This refers to any position of an employee of the registered charity that does not meet the requirements of a "full-time (permanent) position".
A financial penalty has been imposed on a charity because it was not complying with specific legislative obligations under the Income Tax Act.
Planned giving is a fundraising program that involves arranging donations to serve the interests of the registered charity and that suits the personal, financial, and tax situation of the individual donor. Through a planned-giving program, a registered charity seeks to attract significant gifts by identifying potential donors and helping them with information and advice.
Examples of planned giving include bequests, annuities, life insurance policies, and residual interests or charitable remainder trusts.
This is usually the amount a person receives or will receive for property sold. When a registered charity sells a property such as land, buildings, securities, and works of art, it may have a gain or loss from the sale.
Property, for the purpose of calculating the disbursement quota, includes any real estate or personal property, or part of such property that was not used directly in charitable activities or administration. This may include, but is not limited to, cash on hand and in bank accounts, stocks, bonds, GICs, mutual funds, land, and buildings.
The disbursement quota calculation is based on the property owned by the charity in the 24 months before the beginning of its fiscal period.
A qualified donee is an organization that can issue official donation receipts for gifts it receives from individuals and corporations. It can also receive gifts from registered charities.
A qualified donee can be:
RCAAA stands for registered Canadian amateur athletic association. To be registered as a Canadian amateur athletic association, the applicant must be created and resident in Canada and have the promotion of amateur athletics in Canada on a nation-wide basis as its exclusive purpose and exclusive function. It must also devote all its resources to that purpose and function.
An organization has applied to the CRA and received approval as meeting the requirements for registration as a charity, and has been issued a charitable registration number.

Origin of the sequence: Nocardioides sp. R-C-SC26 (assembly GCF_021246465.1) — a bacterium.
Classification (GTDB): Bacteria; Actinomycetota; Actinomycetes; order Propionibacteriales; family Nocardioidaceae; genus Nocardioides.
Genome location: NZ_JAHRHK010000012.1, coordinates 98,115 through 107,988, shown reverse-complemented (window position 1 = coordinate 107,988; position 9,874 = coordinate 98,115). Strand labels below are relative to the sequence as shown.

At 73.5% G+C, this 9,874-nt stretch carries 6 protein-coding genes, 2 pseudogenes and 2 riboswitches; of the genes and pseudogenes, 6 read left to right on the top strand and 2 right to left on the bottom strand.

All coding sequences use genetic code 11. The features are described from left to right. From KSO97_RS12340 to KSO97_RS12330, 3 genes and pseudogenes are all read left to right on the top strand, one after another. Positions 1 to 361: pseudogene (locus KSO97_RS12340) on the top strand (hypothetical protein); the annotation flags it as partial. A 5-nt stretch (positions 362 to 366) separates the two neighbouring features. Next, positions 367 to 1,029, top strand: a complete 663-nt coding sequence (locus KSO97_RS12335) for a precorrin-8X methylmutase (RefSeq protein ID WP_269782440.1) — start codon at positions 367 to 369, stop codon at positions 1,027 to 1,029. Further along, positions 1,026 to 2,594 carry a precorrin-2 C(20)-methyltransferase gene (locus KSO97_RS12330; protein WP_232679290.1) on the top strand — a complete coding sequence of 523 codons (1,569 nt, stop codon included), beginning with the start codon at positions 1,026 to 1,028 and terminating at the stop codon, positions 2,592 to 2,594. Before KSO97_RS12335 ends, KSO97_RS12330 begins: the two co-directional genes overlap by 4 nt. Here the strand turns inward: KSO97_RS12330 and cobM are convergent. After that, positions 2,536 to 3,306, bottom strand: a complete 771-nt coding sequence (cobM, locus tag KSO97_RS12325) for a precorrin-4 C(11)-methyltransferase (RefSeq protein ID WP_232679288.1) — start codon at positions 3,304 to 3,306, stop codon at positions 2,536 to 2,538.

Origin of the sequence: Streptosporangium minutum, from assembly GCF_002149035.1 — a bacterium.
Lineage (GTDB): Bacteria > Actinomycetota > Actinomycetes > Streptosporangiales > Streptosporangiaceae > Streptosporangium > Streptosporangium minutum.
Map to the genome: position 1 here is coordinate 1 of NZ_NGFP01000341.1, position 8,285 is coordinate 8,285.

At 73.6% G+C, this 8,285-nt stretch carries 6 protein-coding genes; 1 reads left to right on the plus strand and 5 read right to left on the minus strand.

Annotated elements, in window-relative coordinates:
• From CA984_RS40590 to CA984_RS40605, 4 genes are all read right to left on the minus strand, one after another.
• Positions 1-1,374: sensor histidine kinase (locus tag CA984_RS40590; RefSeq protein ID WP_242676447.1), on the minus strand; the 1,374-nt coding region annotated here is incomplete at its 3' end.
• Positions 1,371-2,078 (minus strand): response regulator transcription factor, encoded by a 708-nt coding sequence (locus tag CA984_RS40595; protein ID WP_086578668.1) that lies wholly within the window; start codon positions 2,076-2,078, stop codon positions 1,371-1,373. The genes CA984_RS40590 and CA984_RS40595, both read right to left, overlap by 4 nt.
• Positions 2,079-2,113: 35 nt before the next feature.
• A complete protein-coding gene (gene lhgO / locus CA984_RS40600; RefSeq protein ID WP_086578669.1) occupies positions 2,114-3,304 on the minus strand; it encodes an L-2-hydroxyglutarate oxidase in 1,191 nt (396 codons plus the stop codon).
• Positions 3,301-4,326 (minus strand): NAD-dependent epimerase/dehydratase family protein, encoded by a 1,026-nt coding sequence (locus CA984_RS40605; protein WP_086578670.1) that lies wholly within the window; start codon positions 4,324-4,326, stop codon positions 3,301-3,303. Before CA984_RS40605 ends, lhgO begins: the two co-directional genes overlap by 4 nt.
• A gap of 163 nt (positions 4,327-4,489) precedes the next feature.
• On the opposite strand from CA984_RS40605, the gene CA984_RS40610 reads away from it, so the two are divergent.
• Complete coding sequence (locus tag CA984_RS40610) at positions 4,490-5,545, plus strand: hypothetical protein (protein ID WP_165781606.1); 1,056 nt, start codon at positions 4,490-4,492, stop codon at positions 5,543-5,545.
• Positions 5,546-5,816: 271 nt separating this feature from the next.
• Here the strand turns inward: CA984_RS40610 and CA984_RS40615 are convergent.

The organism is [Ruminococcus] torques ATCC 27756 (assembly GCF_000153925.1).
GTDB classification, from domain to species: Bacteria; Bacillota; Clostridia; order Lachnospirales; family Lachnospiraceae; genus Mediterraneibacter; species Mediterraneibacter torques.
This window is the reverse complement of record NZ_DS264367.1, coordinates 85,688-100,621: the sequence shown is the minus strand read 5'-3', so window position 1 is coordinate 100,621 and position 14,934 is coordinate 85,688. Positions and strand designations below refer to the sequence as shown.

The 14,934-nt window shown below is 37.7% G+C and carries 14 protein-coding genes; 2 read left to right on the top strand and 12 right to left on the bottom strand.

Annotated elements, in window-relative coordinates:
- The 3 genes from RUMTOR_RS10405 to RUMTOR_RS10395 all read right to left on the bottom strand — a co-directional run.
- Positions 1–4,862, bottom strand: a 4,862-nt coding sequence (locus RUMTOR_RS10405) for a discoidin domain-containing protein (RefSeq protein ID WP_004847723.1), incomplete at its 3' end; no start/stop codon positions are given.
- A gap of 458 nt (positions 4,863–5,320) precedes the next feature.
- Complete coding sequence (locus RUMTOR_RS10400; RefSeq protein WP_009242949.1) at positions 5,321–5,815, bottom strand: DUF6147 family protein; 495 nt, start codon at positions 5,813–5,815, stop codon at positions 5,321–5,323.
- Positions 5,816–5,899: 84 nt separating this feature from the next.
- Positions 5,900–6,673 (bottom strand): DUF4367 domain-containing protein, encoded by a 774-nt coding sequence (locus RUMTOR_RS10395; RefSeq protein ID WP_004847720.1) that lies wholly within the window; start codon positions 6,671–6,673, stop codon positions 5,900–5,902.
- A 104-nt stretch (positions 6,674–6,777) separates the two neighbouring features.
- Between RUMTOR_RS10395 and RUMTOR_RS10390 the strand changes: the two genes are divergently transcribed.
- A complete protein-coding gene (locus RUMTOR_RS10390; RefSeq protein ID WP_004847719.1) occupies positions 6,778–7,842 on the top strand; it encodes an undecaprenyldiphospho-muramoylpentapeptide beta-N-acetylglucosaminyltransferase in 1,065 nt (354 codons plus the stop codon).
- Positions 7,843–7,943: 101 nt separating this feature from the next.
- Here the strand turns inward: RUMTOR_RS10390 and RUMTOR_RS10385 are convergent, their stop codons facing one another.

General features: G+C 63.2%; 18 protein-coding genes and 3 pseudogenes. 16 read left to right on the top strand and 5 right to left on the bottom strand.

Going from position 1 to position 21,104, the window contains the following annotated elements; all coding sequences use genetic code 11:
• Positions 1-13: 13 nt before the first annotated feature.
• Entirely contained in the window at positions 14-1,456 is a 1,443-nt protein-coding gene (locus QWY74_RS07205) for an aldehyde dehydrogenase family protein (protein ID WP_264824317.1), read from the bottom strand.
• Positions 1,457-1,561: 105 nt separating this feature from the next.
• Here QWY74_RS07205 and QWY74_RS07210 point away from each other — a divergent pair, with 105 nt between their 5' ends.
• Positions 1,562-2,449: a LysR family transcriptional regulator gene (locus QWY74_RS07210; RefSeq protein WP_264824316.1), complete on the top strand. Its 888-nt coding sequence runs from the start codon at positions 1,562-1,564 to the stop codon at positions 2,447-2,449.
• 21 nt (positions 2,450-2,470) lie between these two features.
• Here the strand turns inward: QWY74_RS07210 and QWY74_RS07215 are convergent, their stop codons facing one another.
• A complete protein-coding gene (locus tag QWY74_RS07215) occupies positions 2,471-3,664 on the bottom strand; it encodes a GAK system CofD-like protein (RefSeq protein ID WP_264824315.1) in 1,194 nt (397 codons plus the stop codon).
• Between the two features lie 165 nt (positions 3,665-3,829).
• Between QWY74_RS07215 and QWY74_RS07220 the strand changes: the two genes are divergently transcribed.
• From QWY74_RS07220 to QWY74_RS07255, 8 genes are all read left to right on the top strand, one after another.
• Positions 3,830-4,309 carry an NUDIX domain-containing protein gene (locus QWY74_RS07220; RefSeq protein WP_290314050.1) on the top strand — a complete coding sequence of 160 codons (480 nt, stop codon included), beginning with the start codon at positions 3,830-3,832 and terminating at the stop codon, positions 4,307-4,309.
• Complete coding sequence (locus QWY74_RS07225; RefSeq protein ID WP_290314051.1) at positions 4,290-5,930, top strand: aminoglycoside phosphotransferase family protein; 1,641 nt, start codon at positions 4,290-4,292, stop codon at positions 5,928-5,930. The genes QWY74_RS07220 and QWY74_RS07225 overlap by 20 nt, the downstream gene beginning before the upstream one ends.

A registered charity is exempt from paying income tax and can issue official donation receipts for gifts it receives. However, if a registered charity is under suspension, it no longer has receipting privileges during the suspension period.
A registered charity is designated by the CRA as a charitable organization, a public foundation, or private foundation.
Restricted funds are funds tied to a specific use and not available for the general purposes of the organization (for example, a fund consisting of contributions that donors specifically direct the registered charity to use to buy a new building). Endowments are one type of restricted fund. Donors create them when they stipulate that the registered charity must maintain the principal amount and only use the income earned on it.
The summary is a brief description of the Charities Directorate's decision to revoke a charity's registration. In cases of non-compliance following an audit, a Notice of Intention to Revoke is sent to the charity detailing the non-compliance activities. However, only the revocation for cause summary is published on our Web pages.
Revocation tax is a tax that a charity becomes liable for when its registration is revoked. The tax is 100% of the value of the charity's remaining assets after all debts and liabilities have been paid. A charity can reduce the amount of revocation tax it owes by using its remaining assets on its charitable programs or by transferring them to an eligible donee during the winding-up period. For more information see, Revocation tax and the T2046 tax return.
Registration as a charity or Canadian amateur athletic association has been cancelled and the privileges that go with it have been taken away. The organization can no longer issue official donation receipts and is no longer eligible to receive gifts from registered charities.
Registration as a charity or Canadian amateur athletic association is officially revoked when a notice is published in the Canada Gazette.